V. Of Gripir's Foretelling
And he rideth fair and softly through the acres of the corn;
The Wrath to his side is girded, but hid are the edges blue,
As he wendeth his ways to the mountains, and rideth the horse-mead through.
His wide grey eyes are happy, and his voice is sweet and soft,
Lo, lo, the horse and the rider! So once maybe it was,
When over the Earth, unpeopled the youngest God would pass;
But never again meseemeth shall such a sight betide.
Till over a world unwrongful new-bom shall Baldur lide.
So he comes to that ness of the mountains, and Gripir’s garden steep,
Through the echoing ways of the house bright-eyed he wendeth along,
And the mountain-wind is with him, and the hovering eagles' song;
But no sound of the children of men may the ears of the Volsung hear,
And no sign of their ways in the world, or their will, or their hope or their fear.
So he comes to the hall of Gripir, and gleaming-green is it built
And he looks, and thereon is Gripir, the King exceeding old.
With the sword of his fathers girded, and his raiment wrought of gold;
With the ivory rod in his right-hand, with his left "on the crystal laid,
That is round as the world of men-folk, and after its image made,
Though little indeed be its sea, and its earth not wondrous great.
There Sigurd stands in the hall, on the sheathfed Wrath doth he lean,
And Gripir saith :"Hail Sigurd! for my bidding hast thou done.
And here in the mountain-dwelling are two Kings of men alone."
But Sigurd spake : " Hail father! I am girt with the fateful sword
Said Gripir: "What wouldst thou hearken ere we sit and drink the wine ?"
"Thy word and the Noras’," said Sigurd, " but never a word of mine."
"What sights wouldst thou see," said Gripir, "ere mine hand shall take thine hand?"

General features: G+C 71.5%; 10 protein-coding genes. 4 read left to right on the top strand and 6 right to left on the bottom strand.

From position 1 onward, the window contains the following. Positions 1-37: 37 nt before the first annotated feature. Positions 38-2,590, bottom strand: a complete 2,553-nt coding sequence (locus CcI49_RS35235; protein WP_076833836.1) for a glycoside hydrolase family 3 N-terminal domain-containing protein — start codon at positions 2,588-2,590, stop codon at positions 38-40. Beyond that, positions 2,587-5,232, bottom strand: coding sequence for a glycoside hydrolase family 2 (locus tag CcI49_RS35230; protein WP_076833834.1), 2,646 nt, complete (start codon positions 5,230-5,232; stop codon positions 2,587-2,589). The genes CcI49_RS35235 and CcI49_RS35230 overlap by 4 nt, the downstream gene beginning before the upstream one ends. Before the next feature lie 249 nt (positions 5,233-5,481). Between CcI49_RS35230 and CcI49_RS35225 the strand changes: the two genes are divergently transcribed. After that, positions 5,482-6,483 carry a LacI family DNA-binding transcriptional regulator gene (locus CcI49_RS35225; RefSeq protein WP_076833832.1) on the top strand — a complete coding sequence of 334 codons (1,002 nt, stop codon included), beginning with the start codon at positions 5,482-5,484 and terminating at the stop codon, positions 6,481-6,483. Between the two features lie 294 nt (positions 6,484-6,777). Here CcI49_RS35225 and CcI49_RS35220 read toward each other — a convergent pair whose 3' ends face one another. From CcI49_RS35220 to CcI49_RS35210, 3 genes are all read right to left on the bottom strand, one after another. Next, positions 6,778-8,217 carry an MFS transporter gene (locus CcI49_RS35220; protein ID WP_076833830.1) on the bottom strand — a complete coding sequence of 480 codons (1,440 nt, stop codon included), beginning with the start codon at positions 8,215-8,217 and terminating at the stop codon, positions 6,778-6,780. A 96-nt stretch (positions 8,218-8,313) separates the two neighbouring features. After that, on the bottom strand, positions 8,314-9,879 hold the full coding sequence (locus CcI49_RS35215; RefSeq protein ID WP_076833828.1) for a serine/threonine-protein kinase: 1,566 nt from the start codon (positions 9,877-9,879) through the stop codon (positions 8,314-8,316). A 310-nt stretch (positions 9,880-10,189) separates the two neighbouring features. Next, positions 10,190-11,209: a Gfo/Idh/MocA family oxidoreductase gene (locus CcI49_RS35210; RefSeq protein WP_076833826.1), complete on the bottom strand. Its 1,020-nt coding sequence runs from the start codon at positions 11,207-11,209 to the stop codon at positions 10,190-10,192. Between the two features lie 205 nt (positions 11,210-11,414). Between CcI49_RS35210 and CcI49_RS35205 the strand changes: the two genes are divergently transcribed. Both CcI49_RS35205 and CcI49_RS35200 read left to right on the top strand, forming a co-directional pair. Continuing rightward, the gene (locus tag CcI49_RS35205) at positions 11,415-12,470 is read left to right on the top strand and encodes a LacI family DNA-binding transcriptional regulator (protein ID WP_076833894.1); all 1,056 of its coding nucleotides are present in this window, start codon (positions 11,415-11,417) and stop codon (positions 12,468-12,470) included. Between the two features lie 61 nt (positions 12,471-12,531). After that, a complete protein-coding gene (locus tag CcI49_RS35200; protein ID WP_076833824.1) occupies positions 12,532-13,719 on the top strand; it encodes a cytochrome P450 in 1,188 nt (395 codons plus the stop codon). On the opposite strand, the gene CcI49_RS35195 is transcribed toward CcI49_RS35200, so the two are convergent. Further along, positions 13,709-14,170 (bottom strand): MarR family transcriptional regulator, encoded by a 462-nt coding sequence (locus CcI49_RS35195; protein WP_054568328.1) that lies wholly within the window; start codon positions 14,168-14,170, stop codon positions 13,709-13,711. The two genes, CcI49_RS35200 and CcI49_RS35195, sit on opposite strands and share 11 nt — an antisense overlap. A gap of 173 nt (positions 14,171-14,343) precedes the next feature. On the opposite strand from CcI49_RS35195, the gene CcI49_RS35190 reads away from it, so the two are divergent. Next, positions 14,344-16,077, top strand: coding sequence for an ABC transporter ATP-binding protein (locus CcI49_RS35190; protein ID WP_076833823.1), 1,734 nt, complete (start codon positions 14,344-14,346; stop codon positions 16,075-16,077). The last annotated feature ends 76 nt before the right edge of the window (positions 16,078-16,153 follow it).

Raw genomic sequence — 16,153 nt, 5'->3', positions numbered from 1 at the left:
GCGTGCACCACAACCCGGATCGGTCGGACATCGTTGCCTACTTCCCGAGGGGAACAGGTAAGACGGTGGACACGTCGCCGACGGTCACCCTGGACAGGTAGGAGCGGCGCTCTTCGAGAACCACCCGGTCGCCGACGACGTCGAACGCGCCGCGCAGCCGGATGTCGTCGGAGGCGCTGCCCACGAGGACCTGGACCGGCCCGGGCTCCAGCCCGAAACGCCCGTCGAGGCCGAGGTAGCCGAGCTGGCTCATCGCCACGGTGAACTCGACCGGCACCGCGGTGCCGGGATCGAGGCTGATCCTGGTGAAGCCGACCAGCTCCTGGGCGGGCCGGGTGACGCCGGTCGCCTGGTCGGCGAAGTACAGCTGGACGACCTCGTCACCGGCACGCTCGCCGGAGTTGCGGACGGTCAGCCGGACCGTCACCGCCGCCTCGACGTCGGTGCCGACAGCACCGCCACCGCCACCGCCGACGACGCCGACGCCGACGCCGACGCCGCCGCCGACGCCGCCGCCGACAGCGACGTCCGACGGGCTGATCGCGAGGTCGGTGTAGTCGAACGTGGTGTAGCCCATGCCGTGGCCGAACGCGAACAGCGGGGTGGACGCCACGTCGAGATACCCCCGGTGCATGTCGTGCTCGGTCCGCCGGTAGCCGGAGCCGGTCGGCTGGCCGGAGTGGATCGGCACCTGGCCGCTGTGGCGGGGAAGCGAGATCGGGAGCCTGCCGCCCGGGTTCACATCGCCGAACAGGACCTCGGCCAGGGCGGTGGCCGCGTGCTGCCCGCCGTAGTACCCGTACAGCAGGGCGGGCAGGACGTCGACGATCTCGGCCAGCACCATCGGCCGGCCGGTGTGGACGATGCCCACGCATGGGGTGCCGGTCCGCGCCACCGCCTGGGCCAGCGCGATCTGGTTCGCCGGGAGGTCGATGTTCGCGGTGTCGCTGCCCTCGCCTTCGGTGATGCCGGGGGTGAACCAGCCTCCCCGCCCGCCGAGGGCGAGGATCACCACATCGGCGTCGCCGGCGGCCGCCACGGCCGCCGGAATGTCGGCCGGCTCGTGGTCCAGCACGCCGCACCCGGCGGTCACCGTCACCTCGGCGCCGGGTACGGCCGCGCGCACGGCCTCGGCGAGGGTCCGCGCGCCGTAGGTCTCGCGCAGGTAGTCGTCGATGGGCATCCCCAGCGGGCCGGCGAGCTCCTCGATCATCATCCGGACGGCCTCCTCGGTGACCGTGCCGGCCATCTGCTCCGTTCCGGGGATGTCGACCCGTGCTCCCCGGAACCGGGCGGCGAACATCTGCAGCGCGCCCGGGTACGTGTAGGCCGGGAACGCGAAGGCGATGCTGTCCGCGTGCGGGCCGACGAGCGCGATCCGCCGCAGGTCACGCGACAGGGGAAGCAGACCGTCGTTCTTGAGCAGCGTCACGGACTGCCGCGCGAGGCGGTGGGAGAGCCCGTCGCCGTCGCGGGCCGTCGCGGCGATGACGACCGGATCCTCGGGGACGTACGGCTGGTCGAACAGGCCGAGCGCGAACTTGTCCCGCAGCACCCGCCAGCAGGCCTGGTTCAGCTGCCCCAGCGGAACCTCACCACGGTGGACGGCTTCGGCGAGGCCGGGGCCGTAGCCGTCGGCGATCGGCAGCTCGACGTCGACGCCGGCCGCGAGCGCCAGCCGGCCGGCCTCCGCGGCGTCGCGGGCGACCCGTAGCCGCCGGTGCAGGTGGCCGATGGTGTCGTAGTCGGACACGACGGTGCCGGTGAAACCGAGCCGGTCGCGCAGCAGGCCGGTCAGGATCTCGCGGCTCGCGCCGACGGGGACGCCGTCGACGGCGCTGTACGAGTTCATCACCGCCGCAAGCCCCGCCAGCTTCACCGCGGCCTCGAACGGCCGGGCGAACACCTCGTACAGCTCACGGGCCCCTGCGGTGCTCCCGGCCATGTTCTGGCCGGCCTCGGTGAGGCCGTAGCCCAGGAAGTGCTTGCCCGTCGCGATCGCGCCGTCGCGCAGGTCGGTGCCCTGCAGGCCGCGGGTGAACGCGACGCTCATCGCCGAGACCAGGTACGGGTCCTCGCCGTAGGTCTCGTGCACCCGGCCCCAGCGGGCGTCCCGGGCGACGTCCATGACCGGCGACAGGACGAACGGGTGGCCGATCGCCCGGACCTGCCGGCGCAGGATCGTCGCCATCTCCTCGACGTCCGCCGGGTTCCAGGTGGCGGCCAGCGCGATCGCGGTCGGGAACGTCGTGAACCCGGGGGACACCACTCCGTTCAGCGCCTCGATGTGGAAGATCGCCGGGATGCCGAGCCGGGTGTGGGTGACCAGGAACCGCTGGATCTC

"As the Gods would I see," said Sigurd, "though Death light up the land."
What hope wouldst thou hope, O Sigurd, ere we kiss, we twain, and depart?"
" Thy hope and the Gods'," said Sigurd,"though the grief lie hard on my heart."
Nought answered the ancient wise-one, and not a whit had he stirred
And the gold in its nether places grew up in the dusk and the dark.
And its children built and departed, and its King-folk conquered and went,
As over the crystal image his all-wise face was bent :
For all his desire was dead, and he lived as a God shall live.
But there stood the mighty Volsung, and leaned on the hidden Wrath;
Then great in the hall fair-pillared tlie voice of Gripir arose,
But the voice cried : " Sigurd, Sigurd ! O great, O early born !
Short day and long remembrance, fair summer of the North !
One day shall the wom world wonder how first thou wentest forth !
"Arise, O Sigurd, Sigurd ! in the night arise and go,
"There the child in the noon-tide smiteth; the young King rendeth apart,
"Bind the red rings, O Sigurd; bind up to cast abroad !
"Ride on, O Sigurd, Sigurd ! for God's word goes forth on the wind,
But the Day and the Day shall loosen, and the Day shall awake and arise,
And the Day shall rejoice with the Dawning, and the wise heart leam of the wise.
"O fair, O fearless, O mighty, how green are the garths of Kings,
"How green are the garths of King-folk, how fair is the lily and rose
"Smite now, smite now in the noontide! ride on through the hosts of men !
"Is it day?— But the house is darkling — But the hand would gather and hold,
"In the dusk hath the Sower arisen; in the dark hath he cast the seed,